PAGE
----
The 2008 The Catcher Chardonnay is 100% Chardonnay sourced from multiple vineyards (mostly from the Margaret River growing region) in Western Australia. Most of the Australian wines you see on the shelves are made from grapes grown in Southeastern Australia. Western Australia accounts for only around 5% of the total amount of wine made in Australia, but are almost 25% of Australia’s most expensive wines. The vineyards in Western Australia are mainly small, family owned, low volume wineries and the climate is closer to the south of France than to Southeastern Australia. The vineyards of Western Australia are located near the coast of the Indian Ocean, which provides the grapevines with morning fog and cooling breezes. The Catcher Chardonnay is unoaked and the alcohol content is 13.5%.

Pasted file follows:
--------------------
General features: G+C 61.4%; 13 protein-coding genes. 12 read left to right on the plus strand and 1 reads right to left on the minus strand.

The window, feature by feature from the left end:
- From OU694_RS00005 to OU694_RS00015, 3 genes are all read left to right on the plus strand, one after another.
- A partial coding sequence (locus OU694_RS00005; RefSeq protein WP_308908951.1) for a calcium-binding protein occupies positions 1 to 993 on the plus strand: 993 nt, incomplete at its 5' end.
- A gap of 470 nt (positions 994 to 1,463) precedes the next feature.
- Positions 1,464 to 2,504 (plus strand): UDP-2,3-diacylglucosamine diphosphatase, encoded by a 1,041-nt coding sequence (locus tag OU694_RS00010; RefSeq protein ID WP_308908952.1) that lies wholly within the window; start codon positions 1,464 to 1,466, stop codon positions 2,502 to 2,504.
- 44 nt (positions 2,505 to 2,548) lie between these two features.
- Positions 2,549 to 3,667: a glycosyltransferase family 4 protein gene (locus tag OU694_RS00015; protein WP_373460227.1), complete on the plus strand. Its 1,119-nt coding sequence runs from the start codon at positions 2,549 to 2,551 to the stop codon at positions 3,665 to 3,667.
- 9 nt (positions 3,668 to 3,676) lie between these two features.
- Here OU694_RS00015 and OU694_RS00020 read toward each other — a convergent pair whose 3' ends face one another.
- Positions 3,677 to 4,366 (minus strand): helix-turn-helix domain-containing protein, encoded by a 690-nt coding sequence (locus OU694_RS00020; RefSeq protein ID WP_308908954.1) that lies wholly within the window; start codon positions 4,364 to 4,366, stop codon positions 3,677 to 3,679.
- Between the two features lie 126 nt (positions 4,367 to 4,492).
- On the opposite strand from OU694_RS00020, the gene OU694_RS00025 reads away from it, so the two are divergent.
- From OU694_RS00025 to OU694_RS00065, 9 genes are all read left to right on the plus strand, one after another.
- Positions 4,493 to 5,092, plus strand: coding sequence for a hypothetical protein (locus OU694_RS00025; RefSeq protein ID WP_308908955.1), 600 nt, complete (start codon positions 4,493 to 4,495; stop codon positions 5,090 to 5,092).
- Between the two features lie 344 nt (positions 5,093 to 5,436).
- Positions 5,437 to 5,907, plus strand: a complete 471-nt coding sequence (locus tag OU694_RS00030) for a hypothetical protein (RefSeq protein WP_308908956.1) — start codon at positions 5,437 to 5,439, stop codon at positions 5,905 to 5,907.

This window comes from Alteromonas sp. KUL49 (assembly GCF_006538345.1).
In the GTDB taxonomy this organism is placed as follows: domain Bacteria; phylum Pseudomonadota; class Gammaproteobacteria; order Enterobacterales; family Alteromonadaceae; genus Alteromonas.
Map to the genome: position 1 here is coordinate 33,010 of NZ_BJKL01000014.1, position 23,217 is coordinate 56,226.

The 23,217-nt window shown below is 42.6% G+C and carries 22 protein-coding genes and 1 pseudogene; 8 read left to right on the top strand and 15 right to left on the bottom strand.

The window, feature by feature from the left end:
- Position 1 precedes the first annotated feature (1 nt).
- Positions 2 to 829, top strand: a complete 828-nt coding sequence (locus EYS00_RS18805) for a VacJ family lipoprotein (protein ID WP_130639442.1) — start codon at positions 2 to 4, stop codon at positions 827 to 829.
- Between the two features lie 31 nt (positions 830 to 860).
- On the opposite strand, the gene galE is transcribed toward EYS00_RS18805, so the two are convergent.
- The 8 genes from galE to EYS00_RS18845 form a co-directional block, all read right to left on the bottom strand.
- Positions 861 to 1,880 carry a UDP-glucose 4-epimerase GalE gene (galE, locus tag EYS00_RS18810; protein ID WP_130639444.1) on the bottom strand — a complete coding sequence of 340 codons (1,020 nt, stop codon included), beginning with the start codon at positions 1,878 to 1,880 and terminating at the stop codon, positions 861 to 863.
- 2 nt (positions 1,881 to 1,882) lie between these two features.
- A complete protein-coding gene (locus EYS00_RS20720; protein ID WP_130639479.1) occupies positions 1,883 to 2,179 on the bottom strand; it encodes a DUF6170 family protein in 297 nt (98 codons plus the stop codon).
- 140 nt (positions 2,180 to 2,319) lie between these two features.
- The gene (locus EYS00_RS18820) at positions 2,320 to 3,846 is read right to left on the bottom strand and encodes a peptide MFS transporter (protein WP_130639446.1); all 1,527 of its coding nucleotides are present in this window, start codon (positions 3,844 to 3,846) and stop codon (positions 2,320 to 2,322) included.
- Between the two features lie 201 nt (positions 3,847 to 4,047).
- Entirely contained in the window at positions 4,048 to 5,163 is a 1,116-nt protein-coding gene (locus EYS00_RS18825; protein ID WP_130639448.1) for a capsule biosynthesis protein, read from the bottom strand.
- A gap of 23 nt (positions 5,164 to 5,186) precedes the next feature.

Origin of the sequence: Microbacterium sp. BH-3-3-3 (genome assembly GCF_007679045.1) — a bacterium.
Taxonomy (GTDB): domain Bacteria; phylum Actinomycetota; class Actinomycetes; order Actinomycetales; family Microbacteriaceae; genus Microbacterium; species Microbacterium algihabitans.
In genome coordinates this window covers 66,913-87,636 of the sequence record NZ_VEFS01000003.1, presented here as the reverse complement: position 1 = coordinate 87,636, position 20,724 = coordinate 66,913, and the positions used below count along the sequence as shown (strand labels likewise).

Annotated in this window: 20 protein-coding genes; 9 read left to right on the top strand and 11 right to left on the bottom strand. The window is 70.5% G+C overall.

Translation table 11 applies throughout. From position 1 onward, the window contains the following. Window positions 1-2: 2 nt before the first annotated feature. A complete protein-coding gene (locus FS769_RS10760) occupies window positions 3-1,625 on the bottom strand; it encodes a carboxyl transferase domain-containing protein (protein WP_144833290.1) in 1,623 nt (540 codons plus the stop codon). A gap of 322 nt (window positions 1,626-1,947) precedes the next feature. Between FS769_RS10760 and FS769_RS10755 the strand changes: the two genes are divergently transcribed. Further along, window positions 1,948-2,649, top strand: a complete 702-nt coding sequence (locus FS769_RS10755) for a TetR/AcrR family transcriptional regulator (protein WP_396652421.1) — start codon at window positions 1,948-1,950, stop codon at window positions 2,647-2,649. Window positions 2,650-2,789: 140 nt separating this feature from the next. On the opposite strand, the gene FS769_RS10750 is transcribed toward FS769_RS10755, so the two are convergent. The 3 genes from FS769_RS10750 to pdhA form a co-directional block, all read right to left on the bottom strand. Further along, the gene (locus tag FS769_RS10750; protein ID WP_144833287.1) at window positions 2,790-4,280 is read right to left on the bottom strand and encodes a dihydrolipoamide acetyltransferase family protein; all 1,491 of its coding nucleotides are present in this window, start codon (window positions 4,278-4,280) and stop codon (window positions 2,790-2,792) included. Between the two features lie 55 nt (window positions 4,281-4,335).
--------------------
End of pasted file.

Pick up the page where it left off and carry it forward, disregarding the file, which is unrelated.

The color is pale lite beer yellow. The nose is grapefruit, dried apricots, melon and a nice delicate floral edge. This is a Chardonnay with tart, bright flavors, juicy apple leads things off, then tropical fruit, lemon/lime, tangerine, a little apple core (seeds and all). The mid palate brings in some creamy lemon chiffon and orange peel. There is enough acidity to allow this wine to pair well with food, but not too much to make it a challenge to drink on its own. The finish is fairly vibrant and quite lengthy.
The Catcher Chardonnay is a well made, tasty example of unoaked Chardonnay, this is no boring wine, it brings the flavors of a growing area that you do not see that often in the affordably priced range. As for how affordably priced it was, I found it for $4.99 in an end of the bin sale (normally it sells in the $12 range). This is the time of the year when the new vintage of wines are arriving to wine shops, bargains are available on older vintages, don’t miss out.